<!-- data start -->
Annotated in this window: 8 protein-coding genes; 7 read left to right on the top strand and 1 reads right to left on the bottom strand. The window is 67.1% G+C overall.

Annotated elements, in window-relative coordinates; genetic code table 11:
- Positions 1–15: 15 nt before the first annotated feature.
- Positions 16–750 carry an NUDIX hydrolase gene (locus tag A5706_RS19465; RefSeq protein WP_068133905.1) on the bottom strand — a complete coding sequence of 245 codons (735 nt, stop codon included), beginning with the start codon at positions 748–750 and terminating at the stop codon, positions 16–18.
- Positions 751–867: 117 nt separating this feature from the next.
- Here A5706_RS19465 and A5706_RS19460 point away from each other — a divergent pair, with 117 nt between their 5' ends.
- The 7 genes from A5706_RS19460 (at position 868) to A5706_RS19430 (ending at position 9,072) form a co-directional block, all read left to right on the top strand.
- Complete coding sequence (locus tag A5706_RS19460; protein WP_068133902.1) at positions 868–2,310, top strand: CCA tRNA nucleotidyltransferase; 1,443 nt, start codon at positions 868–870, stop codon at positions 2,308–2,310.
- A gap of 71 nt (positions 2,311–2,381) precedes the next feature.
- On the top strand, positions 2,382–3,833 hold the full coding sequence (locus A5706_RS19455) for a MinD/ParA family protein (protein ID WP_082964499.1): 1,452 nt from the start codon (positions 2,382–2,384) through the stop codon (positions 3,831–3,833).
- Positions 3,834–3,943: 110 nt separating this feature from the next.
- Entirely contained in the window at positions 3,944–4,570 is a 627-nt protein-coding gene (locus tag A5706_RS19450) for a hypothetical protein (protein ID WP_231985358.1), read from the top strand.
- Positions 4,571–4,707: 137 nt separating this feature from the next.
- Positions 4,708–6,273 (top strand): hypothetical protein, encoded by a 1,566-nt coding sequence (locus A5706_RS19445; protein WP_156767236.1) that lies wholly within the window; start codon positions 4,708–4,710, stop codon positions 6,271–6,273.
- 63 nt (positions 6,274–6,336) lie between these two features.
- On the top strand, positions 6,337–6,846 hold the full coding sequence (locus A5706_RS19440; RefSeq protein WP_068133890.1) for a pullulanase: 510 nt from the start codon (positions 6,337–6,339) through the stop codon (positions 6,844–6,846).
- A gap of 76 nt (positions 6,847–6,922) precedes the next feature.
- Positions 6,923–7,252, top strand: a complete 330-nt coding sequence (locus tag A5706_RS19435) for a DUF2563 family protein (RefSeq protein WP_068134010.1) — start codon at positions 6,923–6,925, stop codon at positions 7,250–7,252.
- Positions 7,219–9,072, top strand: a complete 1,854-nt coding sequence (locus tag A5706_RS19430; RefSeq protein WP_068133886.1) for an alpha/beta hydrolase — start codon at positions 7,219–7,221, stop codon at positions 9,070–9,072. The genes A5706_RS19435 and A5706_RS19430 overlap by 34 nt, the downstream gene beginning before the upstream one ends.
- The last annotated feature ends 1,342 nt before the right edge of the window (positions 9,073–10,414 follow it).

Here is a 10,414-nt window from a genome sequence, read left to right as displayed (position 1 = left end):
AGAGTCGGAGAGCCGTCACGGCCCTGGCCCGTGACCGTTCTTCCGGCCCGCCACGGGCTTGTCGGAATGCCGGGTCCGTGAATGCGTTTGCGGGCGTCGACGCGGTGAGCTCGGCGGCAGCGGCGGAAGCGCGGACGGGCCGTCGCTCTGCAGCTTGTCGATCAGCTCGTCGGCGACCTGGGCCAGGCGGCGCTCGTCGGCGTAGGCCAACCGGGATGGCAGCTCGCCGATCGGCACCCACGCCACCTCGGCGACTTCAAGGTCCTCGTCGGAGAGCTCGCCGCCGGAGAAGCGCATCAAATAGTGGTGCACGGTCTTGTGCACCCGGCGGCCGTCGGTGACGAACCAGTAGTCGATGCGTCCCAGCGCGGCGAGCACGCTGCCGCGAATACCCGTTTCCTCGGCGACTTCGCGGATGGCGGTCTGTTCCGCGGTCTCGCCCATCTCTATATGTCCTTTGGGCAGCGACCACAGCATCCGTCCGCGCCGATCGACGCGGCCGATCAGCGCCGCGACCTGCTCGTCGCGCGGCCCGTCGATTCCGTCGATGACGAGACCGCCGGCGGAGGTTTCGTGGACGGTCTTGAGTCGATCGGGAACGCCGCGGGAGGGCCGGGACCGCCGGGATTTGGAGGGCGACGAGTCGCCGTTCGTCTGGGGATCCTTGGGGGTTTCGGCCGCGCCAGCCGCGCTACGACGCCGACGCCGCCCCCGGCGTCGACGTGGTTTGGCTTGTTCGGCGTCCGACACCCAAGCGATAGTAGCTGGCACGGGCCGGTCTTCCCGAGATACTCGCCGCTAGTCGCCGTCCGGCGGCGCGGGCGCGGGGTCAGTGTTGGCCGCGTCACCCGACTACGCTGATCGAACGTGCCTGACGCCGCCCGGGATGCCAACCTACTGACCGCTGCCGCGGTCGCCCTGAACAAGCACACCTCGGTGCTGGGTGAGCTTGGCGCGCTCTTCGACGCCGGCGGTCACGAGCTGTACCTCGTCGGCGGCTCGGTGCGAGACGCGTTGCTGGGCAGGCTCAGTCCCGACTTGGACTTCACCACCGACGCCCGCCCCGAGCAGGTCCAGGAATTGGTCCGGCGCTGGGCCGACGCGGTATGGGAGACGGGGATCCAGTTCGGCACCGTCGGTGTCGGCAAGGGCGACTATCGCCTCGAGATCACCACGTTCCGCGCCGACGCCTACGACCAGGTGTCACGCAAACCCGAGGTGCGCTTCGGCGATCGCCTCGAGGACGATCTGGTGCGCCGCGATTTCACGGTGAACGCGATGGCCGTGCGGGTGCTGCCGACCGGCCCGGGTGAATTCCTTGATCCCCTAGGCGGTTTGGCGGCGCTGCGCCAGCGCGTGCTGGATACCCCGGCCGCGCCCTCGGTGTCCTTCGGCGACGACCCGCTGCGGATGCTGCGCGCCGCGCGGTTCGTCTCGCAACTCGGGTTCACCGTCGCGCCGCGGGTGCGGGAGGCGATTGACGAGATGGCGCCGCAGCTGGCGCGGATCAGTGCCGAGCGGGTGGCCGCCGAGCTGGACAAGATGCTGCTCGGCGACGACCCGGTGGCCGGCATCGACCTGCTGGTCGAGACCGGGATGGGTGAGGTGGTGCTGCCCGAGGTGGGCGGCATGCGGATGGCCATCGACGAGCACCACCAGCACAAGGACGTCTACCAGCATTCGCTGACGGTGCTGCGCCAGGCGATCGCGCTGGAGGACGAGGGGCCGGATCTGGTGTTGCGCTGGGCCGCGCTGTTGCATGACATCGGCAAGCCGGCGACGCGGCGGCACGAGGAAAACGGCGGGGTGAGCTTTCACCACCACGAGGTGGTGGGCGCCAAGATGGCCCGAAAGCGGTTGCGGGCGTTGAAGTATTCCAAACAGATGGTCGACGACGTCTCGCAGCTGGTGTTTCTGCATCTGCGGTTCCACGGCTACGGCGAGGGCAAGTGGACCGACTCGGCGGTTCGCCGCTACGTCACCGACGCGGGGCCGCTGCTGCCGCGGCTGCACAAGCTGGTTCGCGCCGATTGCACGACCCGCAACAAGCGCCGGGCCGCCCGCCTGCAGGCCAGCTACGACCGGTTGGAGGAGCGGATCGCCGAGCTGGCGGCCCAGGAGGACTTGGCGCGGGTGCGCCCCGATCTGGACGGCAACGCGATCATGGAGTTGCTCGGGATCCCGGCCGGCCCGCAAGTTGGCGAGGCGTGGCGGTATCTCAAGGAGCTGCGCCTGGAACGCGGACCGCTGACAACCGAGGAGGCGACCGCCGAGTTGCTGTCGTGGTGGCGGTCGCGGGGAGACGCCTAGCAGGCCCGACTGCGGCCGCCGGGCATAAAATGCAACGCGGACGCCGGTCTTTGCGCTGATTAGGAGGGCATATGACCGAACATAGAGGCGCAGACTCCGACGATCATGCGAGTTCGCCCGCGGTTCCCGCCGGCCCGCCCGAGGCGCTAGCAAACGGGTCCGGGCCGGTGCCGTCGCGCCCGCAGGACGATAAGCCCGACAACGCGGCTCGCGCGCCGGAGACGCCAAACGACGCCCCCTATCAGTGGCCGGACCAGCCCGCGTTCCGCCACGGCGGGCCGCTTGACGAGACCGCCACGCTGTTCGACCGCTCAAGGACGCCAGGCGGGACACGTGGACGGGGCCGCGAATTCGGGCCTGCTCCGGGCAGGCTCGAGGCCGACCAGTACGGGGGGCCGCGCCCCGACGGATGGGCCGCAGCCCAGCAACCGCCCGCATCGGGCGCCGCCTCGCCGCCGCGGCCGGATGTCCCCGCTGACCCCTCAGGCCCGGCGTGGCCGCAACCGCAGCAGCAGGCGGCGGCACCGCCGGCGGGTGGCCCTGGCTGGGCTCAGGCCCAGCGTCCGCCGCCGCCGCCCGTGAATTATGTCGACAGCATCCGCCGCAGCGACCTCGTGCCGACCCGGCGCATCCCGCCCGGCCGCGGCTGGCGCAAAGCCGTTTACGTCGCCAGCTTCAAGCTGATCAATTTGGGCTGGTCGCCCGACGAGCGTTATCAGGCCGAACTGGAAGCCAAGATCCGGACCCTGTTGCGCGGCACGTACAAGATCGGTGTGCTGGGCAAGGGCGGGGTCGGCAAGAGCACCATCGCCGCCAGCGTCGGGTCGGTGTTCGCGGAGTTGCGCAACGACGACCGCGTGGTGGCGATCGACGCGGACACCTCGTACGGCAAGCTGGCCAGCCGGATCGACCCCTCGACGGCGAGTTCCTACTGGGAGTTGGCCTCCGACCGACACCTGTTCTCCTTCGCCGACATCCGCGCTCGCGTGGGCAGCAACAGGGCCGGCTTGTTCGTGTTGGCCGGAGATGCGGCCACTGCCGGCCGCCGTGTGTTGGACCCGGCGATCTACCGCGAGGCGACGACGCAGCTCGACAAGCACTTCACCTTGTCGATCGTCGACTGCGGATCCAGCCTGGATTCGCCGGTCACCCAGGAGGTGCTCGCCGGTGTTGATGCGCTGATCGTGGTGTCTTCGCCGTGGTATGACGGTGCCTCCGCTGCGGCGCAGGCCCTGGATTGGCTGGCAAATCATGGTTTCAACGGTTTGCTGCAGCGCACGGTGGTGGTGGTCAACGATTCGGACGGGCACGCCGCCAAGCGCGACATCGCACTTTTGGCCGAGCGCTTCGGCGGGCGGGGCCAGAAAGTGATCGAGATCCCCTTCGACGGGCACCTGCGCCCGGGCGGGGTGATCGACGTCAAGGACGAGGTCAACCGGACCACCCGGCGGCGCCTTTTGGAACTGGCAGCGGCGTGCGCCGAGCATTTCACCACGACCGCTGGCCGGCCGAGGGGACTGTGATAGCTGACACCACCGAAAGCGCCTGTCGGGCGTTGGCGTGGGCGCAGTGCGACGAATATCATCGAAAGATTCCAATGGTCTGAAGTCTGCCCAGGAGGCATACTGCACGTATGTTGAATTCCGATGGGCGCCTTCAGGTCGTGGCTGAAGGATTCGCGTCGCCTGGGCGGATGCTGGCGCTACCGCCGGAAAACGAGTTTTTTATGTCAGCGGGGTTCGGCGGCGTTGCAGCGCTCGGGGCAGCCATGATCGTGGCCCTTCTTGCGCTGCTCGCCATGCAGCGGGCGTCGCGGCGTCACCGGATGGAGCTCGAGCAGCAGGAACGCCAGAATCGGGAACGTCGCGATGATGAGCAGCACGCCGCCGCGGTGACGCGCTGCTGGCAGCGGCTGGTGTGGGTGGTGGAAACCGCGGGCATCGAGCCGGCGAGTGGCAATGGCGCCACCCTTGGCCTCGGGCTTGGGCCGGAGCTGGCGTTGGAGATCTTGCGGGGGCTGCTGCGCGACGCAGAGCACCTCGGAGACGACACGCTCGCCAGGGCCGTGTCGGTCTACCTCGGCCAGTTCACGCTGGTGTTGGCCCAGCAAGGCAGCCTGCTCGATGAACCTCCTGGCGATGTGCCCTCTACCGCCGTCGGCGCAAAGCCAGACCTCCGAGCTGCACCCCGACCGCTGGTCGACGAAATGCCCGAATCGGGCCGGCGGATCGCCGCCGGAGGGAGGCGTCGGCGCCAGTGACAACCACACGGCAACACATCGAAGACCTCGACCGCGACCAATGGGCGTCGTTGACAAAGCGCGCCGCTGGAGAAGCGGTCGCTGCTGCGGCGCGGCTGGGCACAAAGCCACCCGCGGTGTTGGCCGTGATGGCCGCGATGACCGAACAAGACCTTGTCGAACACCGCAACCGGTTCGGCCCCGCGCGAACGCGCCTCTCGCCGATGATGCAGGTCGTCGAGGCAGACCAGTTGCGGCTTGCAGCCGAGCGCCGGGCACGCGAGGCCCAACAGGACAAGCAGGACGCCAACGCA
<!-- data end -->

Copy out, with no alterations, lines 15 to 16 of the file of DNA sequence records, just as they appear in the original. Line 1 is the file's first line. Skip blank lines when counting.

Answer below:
- 63 nt (positions 6,274–6,336) lie between these two features.
- On the top strand, positions 6,337–6,846 hold the full coding sequence (locus A5706_RS19440; RefSeq protein WP_068133890.1) for a pullulanase: 510 nt from the start codon (positions 6,337–6,339) through the stop codon (positions 6,844–6,846).